Nokia’s New Asha Touch Devices are Smartphones for the Price of Feature Phones
By: Hillel Fuld (@hilzfuld)
If you read the tech press covering the mobile space, you will certainly hear lots of talk about iOS and Android, and there is even talk about Windows Phone becoming the third mobile ecosystem. This is all well and good but the opportunity is very much skewed to the more developed consumer markets such as Western Europe and the USA. Those markets are swamped with an abundance of apps from all sorts of developers trying to make money from the various apps stores – it’s almost become pot-luck whether you will ever make any money for all you app development efforts. Unless of course you monetize using inneractive (shameless plug).
So why is this the case? Put simply, the price of smartphones that primarily target the Western world typically represent a much higher proportion of a person’s annual salary in emerging markets, which makes them unaffordable to most of the world’s population.
So, is there an opportunity in emerging markets and how can a developer actually make any money from this?
In Mary Meeker’s D10 presentation, based on Morgan Stanley’s research, smartphone subscribers only make up one sixth of all mobile subscriptions. You can see that presentation here.
So that leaves 5/6ths of the world’s population who could use apps but are almost prohibited from using them simply because of the price of the devices that are able to run them. Surely not!
It’s true, many smartphones are available at competitive price points (like the Lumia 610, which is available at €189 before taxes and subsidies). However even this price point will exclude a very large percentage of the market.
So what about those emerging markets in which many people depend on their mobile phone as their primary computing device? Do they not deserve to be connected to the internet and to be able to consume content via a comfortable and intuitive user interface?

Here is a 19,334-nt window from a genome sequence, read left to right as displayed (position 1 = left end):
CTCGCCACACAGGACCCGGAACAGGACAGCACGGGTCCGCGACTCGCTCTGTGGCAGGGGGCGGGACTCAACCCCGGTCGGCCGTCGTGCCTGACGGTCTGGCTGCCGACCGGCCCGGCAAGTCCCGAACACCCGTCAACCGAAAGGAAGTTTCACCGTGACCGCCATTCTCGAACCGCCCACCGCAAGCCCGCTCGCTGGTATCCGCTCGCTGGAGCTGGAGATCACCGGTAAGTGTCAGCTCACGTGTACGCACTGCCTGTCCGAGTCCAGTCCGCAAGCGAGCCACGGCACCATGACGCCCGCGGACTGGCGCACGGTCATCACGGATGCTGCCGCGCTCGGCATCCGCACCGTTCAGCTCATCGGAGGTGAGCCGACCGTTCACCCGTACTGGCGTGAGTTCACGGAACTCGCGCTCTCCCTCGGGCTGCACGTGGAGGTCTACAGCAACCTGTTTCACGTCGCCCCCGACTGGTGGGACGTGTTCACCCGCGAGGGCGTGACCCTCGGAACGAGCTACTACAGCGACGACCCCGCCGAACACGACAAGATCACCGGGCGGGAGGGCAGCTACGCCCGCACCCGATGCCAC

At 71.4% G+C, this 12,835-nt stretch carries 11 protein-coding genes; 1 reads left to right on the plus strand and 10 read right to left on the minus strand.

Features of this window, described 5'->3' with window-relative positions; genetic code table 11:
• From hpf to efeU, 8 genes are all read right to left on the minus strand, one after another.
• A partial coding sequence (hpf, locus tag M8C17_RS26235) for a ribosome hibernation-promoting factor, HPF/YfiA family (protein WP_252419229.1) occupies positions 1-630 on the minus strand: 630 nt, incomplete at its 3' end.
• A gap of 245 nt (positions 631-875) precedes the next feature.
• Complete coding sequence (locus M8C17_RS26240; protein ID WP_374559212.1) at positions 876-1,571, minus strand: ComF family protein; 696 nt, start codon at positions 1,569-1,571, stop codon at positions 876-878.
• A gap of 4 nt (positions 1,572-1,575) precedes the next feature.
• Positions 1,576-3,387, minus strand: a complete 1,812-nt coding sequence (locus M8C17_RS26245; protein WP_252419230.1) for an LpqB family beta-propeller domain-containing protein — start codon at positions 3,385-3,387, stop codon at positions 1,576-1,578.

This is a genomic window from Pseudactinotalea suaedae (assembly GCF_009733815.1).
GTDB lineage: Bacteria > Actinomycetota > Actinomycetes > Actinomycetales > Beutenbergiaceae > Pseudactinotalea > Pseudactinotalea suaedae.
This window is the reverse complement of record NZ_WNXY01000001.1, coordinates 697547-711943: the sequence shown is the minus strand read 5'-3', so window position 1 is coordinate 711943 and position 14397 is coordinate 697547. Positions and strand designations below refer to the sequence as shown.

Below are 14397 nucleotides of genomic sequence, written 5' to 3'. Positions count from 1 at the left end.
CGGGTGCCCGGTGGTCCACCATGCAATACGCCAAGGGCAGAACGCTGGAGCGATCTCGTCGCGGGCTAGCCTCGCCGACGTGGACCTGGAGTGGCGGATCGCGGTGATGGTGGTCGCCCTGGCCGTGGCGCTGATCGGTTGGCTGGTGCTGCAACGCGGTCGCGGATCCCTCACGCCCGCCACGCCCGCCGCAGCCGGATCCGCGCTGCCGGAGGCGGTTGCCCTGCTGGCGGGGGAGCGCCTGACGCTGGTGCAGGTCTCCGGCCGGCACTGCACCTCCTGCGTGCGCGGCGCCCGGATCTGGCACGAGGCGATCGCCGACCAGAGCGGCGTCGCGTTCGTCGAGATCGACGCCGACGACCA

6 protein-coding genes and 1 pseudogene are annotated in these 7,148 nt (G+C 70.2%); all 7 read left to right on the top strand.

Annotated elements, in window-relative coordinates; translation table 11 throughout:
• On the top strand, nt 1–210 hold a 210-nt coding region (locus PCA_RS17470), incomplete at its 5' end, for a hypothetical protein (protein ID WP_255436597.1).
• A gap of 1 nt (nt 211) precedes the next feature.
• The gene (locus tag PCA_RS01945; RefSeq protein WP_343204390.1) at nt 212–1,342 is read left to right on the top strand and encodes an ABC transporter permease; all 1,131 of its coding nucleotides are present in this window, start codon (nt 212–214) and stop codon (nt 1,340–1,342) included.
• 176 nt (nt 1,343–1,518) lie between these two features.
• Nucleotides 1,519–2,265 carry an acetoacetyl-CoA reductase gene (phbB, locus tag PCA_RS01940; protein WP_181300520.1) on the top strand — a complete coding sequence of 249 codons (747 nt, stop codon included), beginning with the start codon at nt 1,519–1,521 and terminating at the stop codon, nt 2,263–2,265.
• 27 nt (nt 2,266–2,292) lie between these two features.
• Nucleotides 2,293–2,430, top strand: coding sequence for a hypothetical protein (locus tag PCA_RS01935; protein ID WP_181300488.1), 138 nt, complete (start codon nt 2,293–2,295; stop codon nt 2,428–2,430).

Before I dive into what these devices offer, it is important to understand that the lines between smartphones and feature phones have blurred. In fact, ask ten people how they define “smartphone” and you will get eleven answers. The definition is very unclear. It can run apps? Asha does that. It has a touch-optimized interface? Asha has that. It has advanced connectivity and surfs the Web? Check. So what makes Asha phones feature phones? In one word; ‘price’.
Nokia’s Senior Program Manager Series 40 Developer Relations, Rupert Whitehead explains “Asha devices are intended to bring the mobile internet revolution to the next billion consumers across the globe, and we are excited to see that happen. Furthermore, we also believe that many of the next billion people will connect to the internet for the first time using an app.” To be honest, at the prices that these phones are being sold, there is no reason Nokia should not accomplish that goal. The three new Asha phones are priced from €63 (excluding taxes and subsidies) and offer incredibly good value for money for those who want a smartphone like experience without the high price tag.